If they are not going to do anything, they should give us buildable(not full) source codes so that we can continue working.
     
  5. rz_0lento

    rz_0lento

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    We do get full c# source of Unity Physics package (DOTS) and we can sim that in separate worlds already if we want. DOTS isn't production ready yet but it does show that Unity IS actually doing something about this.

    Whether users like it or not, it doesn't seem likely that there is going to be major workflow changes on old systems like built-in physics as major changes could break backwards compatibility and thousands of projects. Right now it really looks like they focus bigger changes like these for the DOTS.

    There's only few people maintaining the built-in 2D + 3D physics afaik and there's still updates, like we saw with PhysX 3.4 and now 4.1 upgrade and articulation support, or ability to sim physics per scene. Calling people lazy is just harsh and ignorant IMO when there are constraints on what level changes people can make to these "legacy" systems.

    Also if you look at other game engines you can get access to, it's not like they separate physics and rendering any better. This of course doesn't mean it shouldn't happen (I really am all for it) but things like these really boil down on priorities and what is feasibly to change.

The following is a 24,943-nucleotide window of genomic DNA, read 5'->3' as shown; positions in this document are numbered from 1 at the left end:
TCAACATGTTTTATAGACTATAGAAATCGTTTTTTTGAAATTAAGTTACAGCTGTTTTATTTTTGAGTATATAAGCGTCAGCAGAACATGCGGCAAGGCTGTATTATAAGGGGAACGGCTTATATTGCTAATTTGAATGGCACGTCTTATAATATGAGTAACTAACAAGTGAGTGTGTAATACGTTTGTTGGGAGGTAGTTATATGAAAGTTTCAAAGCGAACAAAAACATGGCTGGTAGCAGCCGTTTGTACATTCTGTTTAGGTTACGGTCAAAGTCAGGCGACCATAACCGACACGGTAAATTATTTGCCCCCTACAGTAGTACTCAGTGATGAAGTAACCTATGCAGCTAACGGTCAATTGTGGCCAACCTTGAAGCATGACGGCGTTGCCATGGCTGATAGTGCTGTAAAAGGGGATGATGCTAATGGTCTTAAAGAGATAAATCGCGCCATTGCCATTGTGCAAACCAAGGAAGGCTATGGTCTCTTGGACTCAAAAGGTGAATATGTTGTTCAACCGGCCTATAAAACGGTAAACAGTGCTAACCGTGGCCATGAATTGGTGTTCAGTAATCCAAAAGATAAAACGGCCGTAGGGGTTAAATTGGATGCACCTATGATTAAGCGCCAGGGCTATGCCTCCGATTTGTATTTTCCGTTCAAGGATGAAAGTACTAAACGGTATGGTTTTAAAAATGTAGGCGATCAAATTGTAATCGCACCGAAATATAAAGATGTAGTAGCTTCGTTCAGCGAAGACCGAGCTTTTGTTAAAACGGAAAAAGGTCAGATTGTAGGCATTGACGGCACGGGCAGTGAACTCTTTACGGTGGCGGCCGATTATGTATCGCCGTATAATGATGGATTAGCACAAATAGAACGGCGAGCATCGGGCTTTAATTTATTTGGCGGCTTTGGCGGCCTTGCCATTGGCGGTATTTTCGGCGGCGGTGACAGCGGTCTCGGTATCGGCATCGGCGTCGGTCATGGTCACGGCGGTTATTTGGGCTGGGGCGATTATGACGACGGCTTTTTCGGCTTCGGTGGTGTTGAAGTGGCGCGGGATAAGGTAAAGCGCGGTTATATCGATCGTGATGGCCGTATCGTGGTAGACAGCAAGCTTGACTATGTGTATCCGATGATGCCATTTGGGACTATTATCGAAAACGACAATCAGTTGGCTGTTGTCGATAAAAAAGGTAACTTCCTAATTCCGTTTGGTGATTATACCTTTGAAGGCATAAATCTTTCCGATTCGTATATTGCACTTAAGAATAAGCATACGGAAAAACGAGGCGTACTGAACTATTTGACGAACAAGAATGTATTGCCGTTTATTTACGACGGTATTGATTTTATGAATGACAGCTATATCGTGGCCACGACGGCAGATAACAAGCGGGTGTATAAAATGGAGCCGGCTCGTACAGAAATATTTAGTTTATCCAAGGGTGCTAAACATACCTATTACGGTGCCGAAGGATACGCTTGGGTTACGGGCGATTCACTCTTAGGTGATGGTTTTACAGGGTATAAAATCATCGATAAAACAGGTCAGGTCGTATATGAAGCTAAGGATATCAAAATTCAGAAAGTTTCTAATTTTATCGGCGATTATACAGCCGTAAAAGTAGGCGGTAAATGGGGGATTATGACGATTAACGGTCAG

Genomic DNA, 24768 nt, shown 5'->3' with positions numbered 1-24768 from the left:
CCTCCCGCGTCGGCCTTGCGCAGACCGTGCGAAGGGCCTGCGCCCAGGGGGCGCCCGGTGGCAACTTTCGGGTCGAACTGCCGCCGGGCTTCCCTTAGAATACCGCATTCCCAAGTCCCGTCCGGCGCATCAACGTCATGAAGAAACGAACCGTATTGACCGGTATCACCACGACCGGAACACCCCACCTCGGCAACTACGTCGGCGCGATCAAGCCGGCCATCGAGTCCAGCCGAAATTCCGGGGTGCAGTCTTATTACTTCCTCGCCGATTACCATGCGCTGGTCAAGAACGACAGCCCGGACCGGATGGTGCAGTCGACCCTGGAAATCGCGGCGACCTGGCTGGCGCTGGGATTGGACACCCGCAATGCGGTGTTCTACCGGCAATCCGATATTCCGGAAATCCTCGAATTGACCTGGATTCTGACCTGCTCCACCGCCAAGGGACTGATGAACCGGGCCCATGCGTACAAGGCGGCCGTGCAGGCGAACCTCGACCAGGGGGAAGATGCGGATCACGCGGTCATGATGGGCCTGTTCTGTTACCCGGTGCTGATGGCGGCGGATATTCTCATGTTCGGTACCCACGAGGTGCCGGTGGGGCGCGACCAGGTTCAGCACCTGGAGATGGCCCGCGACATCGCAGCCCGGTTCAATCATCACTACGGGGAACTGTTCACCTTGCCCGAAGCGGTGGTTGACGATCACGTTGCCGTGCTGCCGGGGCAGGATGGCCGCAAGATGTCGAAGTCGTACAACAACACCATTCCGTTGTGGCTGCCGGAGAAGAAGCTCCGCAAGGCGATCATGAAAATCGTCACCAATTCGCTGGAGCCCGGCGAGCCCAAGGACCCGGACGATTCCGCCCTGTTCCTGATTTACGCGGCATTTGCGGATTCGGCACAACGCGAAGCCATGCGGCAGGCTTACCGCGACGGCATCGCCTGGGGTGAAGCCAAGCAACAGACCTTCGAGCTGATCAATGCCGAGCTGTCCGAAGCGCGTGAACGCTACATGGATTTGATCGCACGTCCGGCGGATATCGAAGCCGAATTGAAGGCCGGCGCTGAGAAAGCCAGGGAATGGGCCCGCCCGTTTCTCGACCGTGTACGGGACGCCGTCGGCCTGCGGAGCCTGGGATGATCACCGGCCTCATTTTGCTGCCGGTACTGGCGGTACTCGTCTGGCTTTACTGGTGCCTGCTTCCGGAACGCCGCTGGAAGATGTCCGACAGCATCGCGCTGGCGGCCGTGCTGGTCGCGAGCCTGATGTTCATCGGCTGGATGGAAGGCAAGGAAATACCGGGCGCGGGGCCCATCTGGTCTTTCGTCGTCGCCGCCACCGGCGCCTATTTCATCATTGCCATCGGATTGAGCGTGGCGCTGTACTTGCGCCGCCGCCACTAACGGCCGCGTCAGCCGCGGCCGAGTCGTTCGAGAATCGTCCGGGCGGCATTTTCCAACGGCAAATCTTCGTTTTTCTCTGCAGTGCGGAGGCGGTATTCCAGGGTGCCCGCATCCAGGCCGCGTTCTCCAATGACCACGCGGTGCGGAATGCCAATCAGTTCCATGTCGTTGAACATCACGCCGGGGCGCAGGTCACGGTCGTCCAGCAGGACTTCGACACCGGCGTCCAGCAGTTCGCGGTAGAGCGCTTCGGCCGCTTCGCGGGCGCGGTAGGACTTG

Just think about the DOTS setup for a second, if they keep adding lots of feats to old and new (DOTS) at the same time, this will just add more confusion among users, what to use, why there are parallel systems that don't compliment each others etc. It really doesn't make much sense in the bigger picture.
     
  6. chrisk

    chrisk

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    DOTS has nothing to do with the issues here and we can talk about DOTS when it's ready, I mean really ready.
    Don't get me wrong. I love DOTS but honestly, it will be irrelevant for the many at least a couple of years and somehow we need to keep working. Pushing everything after DOTS is just another excuse for their Laziness.

    If they are not going to do anything until DOTS, what are they afraid of providing buildable source code so that we can solve our own problems? Afraid of someone who can make better engine then theirs? Insecurity from Incompetence?
    Unreal Engine has been open source from the getgo and I don't think they are worried at all as no one can keep up with the pace of Unreal development team.